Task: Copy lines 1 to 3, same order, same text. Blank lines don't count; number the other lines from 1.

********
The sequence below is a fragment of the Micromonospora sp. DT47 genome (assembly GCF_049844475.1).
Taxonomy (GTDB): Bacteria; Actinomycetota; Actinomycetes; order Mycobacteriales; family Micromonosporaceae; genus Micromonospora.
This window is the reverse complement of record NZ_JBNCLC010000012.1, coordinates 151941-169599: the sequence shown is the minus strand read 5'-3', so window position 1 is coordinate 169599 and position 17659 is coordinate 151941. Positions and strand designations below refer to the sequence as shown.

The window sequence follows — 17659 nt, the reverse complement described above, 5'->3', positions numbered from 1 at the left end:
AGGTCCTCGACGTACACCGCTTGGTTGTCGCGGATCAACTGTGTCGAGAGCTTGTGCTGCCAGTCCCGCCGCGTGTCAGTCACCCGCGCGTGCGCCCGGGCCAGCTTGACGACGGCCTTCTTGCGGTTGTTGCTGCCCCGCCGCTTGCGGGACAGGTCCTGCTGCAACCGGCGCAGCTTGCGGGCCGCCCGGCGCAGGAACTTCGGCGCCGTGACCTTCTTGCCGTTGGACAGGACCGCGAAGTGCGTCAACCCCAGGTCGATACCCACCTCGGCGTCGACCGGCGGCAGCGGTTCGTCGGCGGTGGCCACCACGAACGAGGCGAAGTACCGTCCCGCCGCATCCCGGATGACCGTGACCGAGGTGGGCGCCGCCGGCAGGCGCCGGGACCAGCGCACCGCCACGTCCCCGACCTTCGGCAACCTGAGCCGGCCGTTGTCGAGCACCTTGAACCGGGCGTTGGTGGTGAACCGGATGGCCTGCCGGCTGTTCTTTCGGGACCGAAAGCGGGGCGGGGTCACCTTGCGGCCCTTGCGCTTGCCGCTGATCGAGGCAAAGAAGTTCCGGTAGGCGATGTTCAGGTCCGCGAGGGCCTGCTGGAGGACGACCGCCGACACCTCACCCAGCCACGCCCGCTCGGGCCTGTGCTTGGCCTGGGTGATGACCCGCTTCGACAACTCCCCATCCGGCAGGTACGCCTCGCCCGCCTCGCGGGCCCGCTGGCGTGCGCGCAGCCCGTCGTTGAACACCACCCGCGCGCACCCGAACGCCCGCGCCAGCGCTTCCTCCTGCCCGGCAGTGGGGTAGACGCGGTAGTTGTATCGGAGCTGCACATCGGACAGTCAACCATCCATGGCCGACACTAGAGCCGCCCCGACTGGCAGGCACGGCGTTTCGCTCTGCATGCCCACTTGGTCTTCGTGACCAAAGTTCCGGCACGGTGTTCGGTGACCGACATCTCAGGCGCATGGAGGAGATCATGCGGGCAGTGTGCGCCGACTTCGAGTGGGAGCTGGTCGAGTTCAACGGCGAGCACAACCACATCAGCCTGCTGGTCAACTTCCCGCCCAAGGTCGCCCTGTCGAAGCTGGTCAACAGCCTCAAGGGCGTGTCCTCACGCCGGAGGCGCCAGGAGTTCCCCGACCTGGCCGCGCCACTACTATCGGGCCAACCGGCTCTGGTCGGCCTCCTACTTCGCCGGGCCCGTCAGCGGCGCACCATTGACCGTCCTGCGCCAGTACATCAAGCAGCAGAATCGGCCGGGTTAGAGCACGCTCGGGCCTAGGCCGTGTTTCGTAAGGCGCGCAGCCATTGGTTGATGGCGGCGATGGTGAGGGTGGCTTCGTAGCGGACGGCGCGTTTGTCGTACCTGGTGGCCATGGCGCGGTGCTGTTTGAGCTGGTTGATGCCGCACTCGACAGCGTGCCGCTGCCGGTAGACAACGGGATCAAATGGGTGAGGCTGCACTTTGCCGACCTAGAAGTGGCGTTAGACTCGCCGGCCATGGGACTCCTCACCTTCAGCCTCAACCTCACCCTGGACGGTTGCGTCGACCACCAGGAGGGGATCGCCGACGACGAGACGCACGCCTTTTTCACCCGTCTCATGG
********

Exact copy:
The sequence below is a fragment of the Micromonospora sp. DT47 genome (assembly GCF_049844475.1).
Taxonomy (GTDB): Bacteria; Actinomycetota; Actinomycetes; order Mycobacteriales; family Micromonosporaceae; genus Micromonospora.
This window is the reverse complement of record NZ_JBNCLC010000012.1, coordinates 151941-169599: the sequence shown is the minus strand read 5'-3', so window position 1 is coordinate 169599 and position 17659 is coordinate 151941. Positions and strand designations below refer to the sequence as shown.